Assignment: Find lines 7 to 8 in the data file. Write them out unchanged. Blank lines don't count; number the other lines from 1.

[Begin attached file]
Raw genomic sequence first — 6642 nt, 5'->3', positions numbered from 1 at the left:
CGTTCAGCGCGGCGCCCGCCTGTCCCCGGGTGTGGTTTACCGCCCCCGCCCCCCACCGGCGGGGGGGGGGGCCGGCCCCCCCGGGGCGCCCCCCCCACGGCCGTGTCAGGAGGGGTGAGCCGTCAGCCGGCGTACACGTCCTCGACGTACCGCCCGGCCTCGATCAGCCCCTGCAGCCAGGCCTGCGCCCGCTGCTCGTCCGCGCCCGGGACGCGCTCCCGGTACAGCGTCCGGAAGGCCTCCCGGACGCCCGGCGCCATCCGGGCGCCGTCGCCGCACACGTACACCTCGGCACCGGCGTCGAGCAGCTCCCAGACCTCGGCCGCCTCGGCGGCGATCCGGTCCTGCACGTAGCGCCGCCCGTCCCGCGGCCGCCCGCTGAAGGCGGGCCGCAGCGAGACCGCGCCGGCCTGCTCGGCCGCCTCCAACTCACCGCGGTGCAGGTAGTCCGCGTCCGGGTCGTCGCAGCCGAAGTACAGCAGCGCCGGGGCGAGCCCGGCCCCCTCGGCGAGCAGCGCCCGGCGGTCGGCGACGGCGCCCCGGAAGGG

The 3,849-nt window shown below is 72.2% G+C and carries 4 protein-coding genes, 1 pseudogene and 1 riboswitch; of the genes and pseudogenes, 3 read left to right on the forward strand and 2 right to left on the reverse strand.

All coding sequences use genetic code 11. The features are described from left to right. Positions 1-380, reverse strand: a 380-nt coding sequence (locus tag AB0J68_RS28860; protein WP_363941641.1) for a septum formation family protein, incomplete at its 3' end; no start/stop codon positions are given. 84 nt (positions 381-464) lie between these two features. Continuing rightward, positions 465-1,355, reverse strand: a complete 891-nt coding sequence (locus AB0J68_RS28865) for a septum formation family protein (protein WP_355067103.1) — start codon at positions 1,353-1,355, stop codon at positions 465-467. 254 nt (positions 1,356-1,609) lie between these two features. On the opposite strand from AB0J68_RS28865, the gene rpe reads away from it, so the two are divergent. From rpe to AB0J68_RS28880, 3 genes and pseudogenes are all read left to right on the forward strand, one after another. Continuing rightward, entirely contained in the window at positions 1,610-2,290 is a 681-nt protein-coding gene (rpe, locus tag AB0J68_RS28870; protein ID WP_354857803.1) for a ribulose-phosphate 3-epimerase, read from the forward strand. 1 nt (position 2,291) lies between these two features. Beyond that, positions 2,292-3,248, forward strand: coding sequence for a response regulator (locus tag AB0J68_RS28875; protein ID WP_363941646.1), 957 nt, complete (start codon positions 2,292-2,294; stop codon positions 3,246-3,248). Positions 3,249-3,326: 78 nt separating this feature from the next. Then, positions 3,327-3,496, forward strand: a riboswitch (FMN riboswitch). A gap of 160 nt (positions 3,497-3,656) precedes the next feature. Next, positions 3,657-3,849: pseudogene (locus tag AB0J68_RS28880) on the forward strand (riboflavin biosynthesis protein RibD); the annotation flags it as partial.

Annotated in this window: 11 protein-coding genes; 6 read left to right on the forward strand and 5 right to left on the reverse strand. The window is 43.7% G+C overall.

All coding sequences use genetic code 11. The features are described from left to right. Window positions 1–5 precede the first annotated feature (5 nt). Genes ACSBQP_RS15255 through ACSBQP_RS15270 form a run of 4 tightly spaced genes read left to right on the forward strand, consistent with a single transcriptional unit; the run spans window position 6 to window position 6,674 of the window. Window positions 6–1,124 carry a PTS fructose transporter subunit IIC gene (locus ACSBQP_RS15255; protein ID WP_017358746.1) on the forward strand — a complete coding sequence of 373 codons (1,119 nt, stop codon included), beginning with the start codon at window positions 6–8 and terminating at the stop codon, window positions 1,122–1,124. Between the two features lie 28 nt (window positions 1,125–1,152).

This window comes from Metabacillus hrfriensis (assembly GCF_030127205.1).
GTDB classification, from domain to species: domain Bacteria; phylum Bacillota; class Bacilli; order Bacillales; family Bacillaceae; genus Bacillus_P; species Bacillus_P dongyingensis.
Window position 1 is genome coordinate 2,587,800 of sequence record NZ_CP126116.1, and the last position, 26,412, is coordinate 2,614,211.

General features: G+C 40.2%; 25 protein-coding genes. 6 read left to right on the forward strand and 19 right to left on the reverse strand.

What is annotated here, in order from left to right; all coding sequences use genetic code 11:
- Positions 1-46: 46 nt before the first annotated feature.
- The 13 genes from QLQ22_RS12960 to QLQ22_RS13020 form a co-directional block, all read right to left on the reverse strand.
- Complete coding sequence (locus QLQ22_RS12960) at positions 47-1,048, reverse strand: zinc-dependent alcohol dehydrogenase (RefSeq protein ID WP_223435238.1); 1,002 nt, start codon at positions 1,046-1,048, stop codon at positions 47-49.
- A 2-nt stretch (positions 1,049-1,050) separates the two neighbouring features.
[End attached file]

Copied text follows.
This window comes from Metabacillus hrfriensis (assembly GCF_030127205.1).
GTDB classification, from domain to species: domain Bacteria; phylum Bacillota; class Bacilli; order Bacillales; family Bacillaceae; genus Bacillus_P; species Bacillus_P dongyingensis.